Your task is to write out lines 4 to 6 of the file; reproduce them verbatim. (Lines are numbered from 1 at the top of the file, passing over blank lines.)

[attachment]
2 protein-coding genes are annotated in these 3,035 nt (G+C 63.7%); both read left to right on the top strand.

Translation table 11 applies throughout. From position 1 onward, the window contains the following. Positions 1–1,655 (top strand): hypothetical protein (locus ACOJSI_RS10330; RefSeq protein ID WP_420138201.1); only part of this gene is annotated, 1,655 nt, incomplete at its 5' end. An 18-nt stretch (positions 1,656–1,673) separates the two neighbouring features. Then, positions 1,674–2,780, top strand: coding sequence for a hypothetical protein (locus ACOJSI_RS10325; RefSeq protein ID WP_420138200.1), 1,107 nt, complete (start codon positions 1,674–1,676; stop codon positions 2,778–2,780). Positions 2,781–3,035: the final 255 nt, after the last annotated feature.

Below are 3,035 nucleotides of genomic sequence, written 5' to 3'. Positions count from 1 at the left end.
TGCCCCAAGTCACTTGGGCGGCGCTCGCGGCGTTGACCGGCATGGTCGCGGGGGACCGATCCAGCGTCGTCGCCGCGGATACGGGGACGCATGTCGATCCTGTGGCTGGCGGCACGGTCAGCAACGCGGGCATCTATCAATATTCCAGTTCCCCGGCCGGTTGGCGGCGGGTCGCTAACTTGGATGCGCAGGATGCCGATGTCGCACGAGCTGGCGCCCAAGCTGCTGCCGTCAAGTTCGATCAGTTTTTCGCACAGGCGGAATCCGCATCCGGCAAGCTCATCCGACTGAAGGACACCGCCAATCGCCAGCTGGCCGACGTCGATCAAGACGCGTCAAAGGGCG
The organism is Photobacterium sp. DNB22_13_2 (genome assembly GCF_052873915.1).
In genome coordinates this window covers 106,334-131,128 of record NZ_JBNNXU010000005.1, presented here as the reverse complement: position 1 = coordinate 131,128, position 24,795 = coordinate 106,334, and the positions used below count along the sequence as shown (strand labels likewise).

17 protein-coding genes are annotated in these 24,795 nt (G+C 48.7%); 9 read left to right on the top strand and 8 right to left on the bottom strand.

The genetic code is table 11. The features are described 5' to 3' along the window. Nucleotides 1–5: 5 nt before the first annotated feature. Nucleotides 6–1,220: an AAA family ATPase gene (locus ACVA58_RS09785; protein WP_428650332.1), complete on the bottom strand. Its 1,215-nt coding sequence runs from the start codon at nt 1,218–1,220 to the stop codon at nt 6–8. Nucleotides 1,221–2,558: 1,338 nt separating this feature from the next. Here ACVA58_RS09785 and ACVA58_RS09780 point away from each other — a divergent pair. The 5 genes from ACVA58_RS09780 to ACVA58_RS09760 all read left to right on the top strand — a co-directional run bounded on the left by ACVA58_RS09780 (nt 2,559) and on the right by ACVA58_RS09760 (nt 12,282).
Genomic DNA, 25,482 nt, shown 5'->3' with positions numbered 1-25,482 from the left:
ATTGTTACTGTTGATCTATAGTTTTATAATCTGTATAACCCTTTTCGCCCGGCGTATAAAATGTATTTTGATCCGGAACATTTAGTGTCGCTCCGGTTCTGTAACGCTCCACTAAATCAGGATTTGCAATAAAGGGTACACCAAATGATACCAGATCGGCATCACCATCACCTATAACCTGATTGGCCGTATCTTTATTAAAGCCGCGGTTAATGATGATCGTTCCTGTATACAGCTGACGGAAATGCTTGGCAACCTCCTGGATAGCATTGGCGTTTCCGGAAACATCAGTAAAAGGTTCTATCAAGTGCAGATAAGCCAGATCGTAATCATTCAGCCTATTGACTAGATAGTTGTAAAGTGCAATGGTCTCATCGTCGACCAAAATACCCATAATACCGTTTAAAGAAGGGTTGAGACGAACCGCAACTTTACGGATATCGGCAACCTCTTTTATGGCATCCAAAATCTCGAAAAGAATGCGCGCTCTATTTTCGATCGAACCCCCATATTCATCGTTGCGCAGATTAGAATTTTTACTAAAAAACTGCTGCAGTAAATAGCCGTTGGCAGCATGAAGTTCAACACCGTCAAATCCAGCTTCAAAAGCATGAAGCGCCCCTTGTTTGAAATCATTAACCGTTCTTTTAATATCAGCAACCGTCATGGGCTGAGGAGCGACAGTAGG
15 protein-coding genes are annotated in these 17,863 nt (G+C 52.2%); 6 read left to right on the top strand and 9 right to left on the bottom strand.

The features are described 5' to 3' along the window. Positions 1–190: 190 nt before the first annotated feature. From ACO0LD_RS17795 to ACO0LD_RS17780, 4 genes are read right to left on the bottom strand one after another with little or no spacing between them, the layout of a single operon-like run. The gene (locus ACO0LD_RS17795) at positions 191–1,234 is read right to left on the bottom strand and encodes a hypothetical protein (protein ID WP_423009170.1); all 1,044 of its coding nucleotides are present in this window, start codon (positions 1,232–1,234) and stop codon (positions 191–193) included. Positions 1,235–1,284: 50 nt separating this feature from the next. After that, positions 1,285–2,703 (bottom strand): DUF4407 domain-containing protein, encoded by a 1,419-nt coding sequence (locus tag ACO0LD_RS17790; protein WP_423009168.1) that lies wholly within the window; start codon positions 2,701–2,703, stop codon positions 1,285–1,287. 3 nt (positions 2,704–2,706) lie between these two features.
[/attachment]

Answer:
TGCCCCAAGTCACTTGGGCGGCGCTCGCGGCGTTGACCGGCATGGTCGCGGGGGACCGATCCAGCGTCGTCGCCGCGGATACGGGGACGCATGTCGATCCTGTGGCTGGCGGCACGGTCAGCAACGCGGGCATCTATCAATATTCCAGTTCCCCGGCCGGTTGGCGGCGGGTCGCTAACTTGGATGCGCAGGATGCCGATGTCGCACGAGCTGGCGCCCAAGCTGCTGCCGTCAAGTTCGATCAGTTTTTCGCACAGGCGGAATCCGCATCCGGCAAGCTCATCCGACTGAAGGACACCGCCAATCGCCAGCTGGCCGACGTCGATCAAGACGCGTCAAAGGGCG
The organism is Photobacterium sp. DNB22_13_2 (genome assembly GCF_052873915.1).
In genome coordinates this window covers 106,334-131,128 of record NZ_JBNNXU010000005.1, presented here as the reverse complement: position 1 = coordinate 131,128, position 24,795 = coordinate 106,334, and the positions used below count along the sequence as shown (strand labels likewise).